Buttigieg Teams Up With State Attorneys General to Investigate Airline Complaints

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Transportation Secretary Pete Buttigieg on Tuesday announced a new partnership with more than a dozen state attorneys general to investigate consumer complaints against airlines.

The partnership sets up a process for state attorney general’s offices to review complaints from travelers and then pass the baton to the federal Transportation Department, which could take enforcement action against airlines.

“The support that’s being offered by state attorney general’s offices means that our capacity to protect airline passengers is expanding,” Mr. Buttigieg said at Denver International Airport, where he appeared with Colorado’s attorney general, Phil Weiser, a Democrat who is among those joining the partnership.

The federal-state initiative is Mr. Buttigieg’s latest step aimed at improving protections for air travelers and ensuring that airlines are held accountable when they err. The Transportation Department has issued more than $164 million in penalties against airlines during his tenure, according to the agency. Mr. Buttigieg has also pressed airlines to seat children with their parents for free and to improve the services they offer to travelers who experience lengthy delays or cancellations.

The Transportation Department said attorneys general from 15 states — California, Colorado, Connecticut, Illinois, Maine, Maryland, Michigan, Nevada, New Hampshire, New York, North Carolina, Oklahoma, Pennsylvania, Rhode Island and Wisconsin — had signed agreements to be part of the partnership.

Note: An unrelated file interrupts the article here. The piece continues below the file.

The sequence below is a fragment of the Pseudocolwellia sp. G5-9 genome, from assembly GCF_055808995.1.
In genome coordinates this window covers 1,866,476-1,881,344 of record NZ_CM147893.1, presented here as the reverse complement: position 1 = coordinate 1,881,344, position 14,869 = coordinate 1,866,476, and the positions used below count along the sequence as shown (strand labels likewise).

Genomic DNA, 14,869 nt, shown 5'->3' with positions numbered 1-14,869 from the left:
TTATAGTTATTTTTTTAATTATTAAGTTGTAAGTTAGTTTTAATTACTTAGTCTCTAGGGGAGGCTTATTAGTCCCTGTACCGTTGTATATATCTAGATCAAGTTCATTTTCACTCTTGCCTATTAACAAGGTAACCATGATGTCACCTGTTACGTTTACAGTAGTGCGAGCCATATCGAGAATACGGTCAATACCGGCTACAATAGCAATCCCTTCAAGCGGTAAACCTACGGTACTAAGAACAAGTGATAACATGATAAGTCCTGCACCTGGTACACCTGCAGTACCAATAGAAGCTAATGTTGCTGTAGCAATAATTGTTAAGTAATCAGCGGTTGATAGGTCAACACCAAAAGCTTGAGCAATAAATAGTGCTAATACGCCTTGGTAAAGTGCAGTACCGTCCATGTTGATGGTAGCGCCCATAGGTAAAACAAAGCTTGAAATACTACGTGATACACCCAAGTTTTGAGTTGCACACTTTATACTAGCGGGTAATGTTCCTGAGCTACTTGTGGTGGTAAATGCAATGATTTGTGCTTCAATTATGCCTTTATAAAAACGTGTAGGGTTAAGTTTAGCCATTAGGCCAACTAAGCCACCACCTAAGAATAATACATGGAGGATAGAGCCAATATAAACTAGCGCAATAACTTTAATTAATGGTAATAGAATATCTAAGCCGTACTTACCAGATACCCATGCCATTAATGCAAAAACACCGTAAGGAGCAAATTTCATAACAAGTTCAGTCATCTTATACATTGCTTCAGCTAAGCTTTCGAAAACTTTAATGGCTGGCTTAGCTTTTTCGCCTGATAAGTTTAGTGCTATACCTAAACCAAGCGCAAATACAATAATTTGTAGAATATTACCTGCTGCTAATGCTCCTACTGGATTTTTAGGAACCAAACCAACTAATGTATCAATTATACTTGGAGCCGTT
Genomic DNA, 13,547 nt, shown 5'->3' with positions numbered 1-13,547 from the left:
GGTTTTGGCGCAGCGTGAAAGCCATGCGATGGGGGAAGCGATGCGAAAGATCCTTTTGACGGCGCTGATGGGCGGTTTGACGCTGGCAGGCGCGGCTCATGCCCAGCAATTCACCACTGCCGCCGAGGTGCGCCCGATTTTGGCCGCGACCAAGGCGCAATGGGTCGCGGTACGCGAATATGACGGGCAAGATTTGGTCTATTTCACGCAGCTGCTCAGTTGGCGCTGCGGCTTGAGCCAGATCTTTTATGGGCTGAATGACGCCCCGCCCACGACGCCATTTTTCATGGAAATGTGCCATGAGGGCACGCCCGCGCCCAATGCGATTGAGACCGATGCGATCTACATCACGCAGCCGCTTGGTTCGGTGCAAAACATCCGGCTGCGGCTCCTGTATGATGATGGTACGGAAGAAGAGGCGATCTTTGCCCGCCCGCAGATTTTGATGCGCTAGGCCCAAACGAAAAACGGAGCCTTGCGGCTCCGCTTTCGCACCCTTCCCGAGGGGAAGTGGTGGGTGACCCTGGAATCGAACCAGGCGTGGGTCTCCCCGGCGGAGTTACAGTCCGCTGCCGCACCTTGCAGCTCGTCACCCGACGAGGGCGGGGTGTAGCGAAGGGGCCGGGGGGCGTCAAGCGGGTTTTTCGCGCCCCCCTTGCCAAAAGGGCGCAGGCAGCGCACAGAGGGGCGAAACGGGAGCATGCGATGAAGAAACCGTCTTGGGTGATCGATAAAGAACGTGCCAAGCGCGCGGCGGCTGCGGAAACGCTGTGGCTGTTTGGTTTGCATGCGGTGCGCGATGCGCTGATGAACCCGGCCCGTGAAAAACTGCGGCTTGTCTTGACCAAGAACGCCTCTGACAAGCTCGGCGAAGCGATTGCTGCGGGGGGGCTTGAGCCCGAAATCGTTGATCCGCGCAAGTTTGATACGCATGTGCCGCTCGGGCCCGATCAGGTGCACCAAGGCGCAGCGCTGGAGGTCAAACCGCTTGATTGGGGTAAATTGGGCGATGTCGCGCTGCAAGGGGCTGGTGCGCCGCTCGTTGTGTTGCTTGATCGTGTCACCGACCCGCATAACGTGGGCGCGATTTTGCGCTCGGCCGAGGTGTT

The attorneys general from the District of Columbia, the Northern Mariana Islands and the U.S. Virgin Islands also have joined, the department said, bringing the total number involved to 18. Of those, 16 are Democrats and two are Republicans.

Under federal law, states are generally barred from enforcing their own consumer protection laws against airlines. State attorneys general have pushed for federal legislation that would empower them to take action against airlines, just as they can against companies in other industries.

The new partnership does not grant them that power. Instead, their offices would investigate complaints from travelers, and if they determine that federal consumer protection rules may have been violated, they could refer the matter to the Transportation Department under a fast-track process. The federal agency would then review the complaint and could take enforcement action.

“The ideal world would be one where states are given formal authority to enforce consumer protection law alongside the Department of Transportation,” Mr. Weiser said. “Congress has failed to act on that thus far, but we are not waiting for action.”

In a statement, Airlines for America, a trade group representing the country’s largest air carriers, said it regularly worked with the Transportation Department and state attorneys general to improve the flying experience for travelers.

“We appreciate the role of state attorneys general and their work on behalf of consumers,” the group said, adding that it looked forward to continuing to work with them.

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